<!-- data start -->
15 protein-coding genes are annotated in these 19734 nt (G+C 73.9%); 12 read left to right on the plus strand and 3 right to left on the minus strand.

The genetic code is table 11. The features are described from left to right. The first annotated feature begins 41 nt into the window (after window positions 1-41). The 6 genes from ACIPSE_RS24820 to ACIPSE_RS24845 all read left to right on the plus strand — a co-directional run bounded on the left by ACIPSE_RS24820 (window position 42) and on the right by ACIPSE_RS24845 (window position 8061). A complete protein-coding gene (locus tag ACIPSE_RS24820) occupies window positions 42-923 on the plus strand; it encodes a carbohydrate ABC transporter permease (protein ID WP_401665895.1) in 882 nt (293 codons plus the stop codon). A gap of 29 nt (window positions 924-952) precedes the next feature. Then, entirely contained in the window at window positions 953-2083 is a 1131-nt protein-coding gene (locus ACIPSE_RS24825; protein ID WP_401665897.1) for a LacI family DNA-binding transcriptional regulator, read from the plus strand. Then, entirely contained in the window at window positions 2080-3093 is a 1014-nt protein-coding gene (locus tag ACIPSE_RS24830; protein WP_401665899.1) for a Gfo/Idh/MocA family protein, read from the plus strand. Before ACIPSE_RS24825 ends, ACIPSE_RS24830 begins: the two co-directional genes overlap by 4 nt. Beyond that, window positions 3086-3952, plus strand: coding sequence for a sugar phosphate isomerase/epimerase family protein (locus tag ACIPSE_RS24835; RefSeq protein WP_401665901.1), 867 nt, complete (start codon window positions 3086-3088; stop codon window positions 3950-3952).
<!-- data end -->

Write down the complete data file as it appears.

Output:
15 protein-coding genes are annotated in these 19734 nt (G+C 73.9%); 12 read left to right on the plus strand and 3 right to left on the minus strand.

The genetic code is table 11. The features are described from left to right. The first annotated feature begins 41 nt into the window (after window positions 1-41). The 6 genes from ACIPSE_RS24820 to ACIPSE_RS24845 all read left to right on the plus strand — a co-directional run bounded on the left by ACIPSE_RS24820 (window position 42) and on the right by ACIPSE_RS24845 (window position 8061). A complete protein-coding gene (locus tag ACIPSE_RS24820) occupies window positions 42-923 on the plus strand; it encodes a carbohydrate ABC transporter permease (protein ID WP_401665895.1) in 882 nt (293 codons plus the stop codon). A gap of 29 nt (window positions 924-952) precedes the next feature. Then, entirely contained in the window at window positions 953-2083 is a 1131-nt protein-coding gene (locus ACIPSE_RS24825; protein ID WP_401665897.1) for a LacI family DNA-binding transcriptional regulator, read from the plus strand. Then, entirely contained in the window at window positions 2080-3093 is a 1014-nt protein-coding gene (locus tag ACIPSE_RS24830; protein WP_401665899.1) for a Gfo/Idh/MocA family protein, read from the plus strand. Before ACIPSE_RS24825 ends, ACIPSE_RS24830 begins: the two co-directional genes overlap by 4 nt. Beyond that, window positions 3086-3952, plus strand: coding sequence for a sugar phosphate isomerase/epimerase family protein (locus tag ACIPSE_RS24835; RefSeq protein WP_401665901.1), 867 nt, complete (start codon window positions 3086-3088; stop codon window positions 3950-3952).